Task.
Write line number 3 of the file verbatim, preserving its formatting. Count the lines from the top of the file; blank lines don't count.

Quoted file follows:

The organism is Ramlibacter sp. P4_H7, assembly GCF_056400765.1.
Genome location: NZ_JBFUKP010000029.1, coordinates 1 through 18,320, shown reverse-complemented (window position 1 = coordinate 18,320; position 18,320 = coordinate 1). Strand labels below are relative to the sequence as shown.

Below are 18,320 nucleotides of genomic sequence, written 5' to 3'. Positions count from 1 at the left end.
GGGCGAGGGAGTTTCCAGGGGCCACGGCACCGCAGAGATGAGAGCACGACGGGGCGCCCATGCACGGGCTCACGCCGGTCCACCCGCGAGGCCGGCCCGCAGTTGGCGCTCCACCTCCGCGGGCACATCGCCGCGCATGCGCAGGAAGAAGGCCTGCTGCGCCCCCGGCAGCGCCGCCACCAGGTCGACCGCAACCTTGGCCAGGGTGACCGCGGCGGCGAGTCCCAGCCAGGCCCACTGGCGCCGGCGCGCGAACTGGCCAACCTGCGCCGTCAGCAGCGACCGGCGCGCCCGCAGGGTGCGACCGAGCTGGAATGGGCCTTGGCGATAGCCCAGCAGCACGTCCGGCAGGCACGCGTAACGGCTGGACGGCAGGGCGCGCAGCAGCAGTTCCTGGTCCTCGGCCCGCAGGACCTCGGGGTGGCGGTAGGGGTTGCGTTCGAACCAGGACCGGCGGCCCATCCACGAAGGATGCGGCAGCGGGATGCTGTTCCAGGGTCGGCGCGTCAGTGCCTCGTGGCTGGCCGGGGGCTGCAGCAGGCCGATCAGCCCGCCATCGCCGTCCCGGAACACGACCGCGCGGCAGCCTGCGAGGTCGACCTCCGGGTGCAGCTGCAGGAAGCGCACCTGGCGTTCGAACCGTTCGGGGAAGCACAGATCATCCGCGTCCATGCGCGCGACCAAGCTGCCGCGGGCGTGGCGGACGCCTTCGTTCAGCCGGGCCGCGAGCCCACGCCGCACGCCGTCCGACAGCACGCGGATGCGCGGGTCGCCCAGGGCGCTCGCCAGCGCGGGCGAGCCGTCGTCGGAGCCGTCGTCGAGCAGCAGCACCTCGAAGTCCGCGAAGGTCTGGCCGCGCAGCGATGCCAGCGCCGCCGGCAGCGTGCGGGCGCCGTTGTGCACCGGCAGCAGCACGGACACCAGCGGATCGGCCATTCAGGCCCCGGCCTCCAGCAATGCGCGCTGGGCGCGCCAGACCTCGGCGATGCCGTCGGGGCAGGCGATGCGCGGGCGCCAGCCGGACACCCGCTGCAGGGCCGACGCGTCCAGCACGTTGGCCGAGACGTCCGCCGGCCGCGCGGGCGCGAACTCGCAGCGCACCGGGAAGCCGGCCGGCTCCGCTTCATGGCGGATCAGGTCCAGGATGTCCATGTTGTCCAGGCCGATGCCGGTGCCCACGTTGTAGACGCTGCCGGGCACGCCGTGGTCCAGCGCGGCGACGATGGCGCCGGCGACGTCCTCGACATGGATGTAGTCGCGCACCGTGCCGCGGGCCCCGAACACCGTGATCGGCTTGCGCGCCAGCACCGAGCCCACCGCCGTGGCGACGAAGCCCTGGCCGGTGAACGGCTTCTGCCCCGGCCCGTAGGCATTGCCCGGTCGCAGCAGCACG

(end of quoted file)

Below are 18,320 nucleotides of genomic sequence, written 5' to 3'. Positions count from 1 at the left end.